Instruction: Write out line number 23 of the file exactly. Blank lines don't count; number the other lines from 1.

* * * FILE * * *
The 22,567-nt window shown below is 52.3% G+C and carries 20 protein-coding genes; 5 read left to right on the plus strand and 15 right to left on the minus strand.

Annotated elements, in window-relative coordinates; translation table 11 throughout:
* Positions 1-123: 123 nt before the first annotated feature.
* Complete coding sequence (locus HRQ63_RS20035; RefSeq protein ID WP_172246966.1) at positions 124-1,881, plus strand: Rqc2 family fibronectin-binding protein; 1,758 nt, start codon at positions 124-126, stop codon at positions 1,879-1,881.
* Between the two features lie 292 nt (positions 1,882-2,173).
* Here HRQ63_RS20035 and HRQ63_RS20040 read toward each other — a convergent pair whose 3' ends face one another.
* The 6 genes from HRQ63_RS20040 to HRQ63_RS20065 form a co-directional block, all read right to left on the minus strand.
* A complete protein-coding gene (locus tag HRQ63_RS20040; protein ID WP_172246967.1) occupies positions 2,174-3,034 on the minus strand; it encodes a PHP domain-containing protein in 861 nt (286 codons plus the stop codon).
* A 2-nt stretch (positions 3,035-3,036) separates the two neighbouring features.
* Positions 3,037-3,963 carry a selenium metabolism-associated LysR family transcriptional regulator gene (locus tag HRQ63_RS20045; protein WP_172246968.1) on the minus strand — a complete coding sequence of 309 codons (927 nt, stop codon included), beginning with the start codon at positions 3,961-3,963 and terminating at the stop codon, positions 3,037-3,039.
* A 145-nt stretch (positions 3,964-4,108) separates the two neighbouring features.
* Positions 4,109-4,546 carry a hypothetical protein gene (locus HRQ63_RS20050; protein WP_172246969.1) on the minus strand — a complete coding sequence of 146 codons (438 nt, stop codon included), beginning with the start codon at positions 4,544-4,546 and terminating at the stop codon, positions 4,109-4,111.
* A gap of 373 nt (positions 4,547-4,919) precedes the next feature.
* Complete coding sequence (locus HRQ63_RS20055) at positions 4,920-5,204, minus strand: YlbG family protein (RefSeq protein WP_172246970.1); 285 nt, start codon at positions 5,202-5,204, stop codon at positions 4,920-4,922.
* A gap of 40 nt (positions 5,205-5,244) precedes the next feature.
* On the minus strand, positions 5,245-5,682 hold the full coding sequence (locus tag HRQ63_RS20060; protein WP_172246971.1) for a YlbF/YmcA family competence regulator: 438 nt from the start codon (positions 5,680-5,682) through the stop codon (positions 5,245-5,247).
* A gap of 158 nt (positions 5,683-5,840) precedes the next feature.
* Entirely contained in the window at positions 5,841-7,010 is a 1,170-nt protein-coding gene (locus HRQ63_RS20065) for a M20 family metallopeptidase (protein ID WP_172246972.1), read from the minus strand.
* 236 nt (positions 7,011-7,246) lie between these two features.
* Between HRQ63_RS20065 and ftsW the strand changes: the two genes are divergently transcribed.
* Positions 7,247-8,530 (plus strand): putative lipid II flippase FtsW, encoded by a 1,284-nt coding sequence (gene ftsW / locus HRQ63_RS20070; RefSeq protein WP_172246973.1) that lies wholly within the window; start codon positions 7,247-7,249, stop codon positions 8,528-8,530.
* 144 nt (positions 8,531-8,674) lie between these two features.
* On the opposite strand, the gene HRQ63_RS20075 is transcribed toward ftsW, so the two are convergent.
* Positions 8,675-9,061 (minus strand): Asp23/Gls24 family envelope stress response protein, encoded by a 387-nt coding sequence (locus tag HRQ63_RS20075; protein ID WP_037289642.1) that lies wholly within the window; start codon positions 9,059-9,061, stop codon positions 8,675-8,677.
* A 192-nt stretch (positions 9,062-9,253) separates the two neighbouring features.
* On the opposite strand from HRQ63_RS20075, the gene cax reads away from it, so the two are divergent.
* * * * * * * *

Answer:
* On the opposite strand, the gene HRQ63_RS20075 is transcribed toward ftsW, so the two are convergent.